Aims: To explore potential effects of physical activity on well-being in a population study. Results are from baseline and 32-year follow-ups.
Methods: In a population study of 1462 women in five age strata cross-sectional and prospective analysis were carried out. Activity levels were divided into low, intermediate and high. Well-being was based on self-reported well-being using a Likert-type 7-point scale.
Results: Cross-sectional analysis showed strong associations between level of physical activity and well-being. The odds ratio (OR) for poor well-being in women with low physical activity compared with physically more active women was, when studied cross-sectionally, after 12 years in 1980-81 3.94, 95% confidence interval (CI) 2.70-5.74, after 24 years in 1992-93 4.01, CI 2.61-6.17, and after 32 years in 2000-01 7.17, CI 3.56-14.44. Similar associations were observed when relating physical activity at baseline to subsequent well-being: after 12 years: OR 2.09, 95% CI 1.31-3.34, after 24 years: OR 2.74; 95% CI 1.56-4.83, and after 32 years: OR 1.49, 95% CI 0.77-2.88. There was a linear correlation between changes in the individual's physical activity level and her simultaneous changes in experience of well-being between 1980-81 and 1992-93 and between 1992-93 and 2000-01 as well as between 1980-81 and 2000-01.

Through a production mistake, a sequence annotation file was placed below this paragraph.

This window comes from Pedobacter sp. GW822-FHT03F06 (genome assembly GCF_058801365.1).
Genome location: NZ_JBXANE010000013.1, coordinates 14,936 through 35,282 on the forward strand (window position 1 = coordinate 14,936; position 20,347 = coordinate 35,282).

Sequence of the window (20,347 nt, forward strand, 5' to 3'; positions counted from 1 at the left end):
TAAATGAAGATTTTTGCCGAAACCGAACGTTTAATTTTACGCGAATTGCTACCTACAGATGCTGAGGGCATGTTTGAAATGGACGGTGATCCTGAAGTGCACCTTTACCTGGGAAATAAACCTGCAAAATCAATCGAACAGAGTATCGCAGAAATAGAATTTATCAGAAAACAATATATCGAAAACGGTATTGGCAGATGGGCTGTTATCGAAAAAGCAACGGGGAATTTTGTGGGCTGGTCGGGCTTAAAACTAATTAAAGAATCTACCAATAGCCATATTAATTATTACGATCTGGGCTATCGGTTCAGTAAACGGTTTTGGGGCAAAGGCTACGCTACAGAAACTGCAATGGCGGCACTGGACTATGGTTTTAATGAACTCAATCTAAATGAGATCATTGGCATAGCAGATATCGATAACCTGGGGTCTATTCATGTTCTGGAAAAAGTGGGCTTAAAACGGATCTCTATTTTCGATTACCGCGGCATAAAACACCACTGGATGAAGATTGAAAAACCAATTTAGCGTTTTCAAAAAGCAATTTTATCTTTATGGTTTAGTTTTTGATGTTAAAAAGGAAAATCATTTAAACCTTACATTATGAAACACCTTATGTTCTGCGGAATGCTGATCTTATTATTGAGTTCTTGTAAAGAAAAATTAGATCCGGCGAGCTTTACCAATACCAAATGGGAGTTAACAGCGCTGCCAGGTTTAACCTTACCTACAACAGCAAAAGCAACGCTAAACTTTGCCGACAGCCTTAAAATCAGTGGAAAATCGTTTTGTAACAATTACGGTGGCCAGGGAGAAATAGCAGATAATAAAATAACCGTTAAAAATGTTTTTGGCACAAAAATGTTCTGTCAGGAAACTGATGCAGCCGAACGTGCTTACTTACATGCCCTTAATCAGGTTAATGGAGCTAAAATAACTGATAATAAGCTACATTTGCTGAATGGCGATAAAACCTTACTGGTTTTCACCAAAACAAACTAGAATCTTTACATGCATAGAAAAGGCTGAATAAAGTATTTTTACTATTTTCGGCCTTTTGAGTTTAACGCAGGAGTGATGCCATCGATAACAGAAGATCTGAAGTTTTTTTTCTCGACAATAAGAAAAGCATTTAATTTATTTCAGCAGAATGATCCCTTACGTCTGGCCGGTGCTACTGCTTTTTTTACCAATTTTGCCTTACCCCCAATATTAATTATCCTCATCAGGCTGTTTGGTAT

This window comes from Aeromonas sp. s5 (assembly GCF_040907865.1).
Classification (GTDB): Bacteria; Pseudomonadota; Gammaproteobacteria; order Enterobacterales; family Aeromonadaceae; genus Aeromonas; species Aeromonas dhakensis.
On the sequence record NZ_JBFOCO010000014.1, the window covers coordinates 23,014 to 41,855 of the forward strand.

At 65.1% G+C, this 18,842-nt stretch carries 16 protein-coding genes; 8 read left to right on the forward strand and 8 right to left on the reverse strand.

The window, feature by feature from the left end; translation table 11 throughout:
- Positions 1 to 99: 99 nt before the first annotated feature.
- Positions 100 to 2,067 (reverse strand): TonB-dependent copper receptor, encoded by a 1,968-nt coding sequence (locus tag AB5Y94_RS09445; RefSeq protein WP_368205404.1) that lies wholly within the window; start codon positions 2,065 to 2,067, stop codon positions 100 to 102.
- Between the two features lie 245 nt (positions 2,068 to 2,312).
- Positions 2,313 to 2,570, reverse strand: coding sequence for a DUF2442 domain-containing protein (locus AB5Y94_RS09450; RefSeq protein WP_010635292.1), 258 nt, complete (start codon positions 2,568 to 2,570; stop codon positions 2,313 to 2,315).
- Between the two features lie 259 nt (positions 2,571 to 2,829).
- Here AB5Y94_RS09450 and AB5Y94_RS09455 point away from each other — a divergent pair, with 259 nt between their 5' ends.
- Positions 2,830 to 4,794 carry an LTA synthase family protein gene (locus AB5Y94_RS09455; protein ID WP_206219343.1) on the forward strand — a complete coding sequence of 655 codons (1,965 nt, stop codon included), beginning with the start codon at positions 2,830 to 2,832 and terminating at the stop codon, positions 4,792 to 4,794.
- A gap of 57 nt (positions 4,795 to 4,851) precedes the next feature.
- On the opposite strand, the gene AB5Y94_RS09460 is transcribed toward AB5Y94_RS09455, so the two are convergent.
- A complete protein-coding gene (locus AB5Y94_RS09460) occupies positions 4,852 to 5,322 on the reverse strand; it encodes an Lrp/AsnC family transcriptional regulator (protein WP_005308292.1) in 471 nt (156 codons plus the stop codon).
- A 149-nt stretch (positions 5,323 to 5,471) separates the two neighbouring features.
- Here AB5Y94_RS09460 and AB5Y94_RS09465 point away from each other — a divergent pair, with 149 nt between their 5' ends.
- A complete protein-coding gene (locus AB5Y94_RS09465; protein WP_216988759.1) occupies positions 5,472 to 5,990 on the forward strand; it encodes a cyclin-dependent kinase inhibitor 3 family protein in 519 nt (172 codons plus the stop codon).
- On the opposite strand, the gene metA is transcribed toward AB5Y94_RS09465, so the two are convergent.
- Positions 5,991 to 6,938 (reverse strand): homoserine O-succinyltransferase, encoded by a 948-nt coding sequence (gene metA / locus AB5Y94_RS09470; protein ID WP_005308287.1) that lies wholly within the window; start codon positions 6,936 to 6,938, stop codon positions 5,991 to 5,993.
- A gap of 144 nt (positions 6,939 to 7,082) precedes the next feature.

Conclusions: Strong associations were observed between leisure time physical activity level and reported experience of well-being cross-sectionally and prospectively. Well-being increased with concurrent changes in physical activity. Increased physical activity in sedentary individuals appears to promote not only health but also well-being.